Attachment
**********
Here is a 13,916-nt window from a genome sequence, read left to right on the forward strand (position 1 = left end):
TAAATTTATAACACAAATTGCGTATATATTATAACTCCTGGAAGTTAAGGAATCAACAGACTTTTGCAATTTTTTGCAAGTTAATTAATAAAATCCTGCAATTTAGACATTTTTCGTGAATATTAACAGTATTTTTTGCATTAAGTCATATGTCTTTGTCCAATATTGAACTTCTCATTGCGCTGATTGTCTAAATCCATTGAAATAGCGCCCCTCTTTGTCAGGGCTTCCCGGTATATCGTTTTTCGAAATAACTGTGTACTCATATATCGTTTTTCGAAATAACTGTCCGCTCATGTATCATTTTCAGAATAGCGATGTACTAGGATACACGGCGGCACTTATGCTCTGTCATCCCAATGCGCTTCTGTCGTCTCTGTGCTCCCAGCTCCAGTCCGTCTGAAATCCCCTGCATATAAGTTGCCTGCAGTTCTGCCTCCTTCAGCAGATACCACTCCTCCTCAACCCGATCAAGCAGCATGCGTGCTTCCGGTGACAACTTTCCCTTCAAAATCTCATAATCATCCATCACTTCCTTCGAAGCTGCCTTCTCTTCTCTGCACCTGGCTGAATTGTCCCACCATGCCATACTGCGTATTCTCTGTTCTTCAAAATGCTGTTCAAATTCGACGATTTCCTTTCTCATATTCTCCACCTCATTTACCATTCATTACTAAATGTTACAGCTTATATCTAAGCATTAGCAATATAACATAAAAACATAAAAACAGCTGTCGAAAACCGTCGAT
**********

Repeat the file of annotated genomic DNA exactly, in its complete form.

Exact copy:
Here is a 13,916-nt window from a genome sequence, read left to right on the forward strand (position 1 = left end):
TAAATTTATAACACAAATTGCGTATATATTATAACTCCTGGAAGTTAAGGAATCAACAGACTTTTGCAATTTTTTGCAAGTTAATTAATAAAATCCTGCAATTTAGACATTTTTCGTGAATATTAACAGTATTTTTTGCATTAAGTCATATGTCTTTGTCCAATATTGAACTTCTCATTGCGCTGATTGTCTAAATCCATTGAAATAGCGCCCCTCTTTGTCAGGGCTTCCCGGTATATCGTTTTTCGAAATAACTGTGTACTCATATATCGTTTTTCGAAATAACTGTCCGCTCATGTATCATTTTCAGAATAGCGATGTACTAGGATACACGGCGGCACTTATGCTCTGTCATCCCAATGCGCTTCTGTCGTCTCTGTGCTCCCAGCTCCAGTCCGTCTGAAATCCCCTGCATATAAGTTGCCTGCAGTTCTGCCTCCTTCAGCAGATACCACTCCTCCTCAACCCGATCAAGCAGCATGCGTGCTTCCGGTGACAACTTTCCCTTCAAAATCTCATAATCATCCATCACTTCCTTCGAAGCTGCCTTCTCTTCTCTGCACCTGGCTGAATTGTCCCACCATGCCATACTGCGTATTCTCTGTTCTTCAAAATGCTGTTCAAATTCGACGATTTCCTTTCTCATATTCTCCACCTCATTTACCATTCATTACTAAATGTTACAGCTTATATCTAAGCATTAGCAATATAACATAAAAACATAAAAACAGCTGTCGAAAACCGTCGAT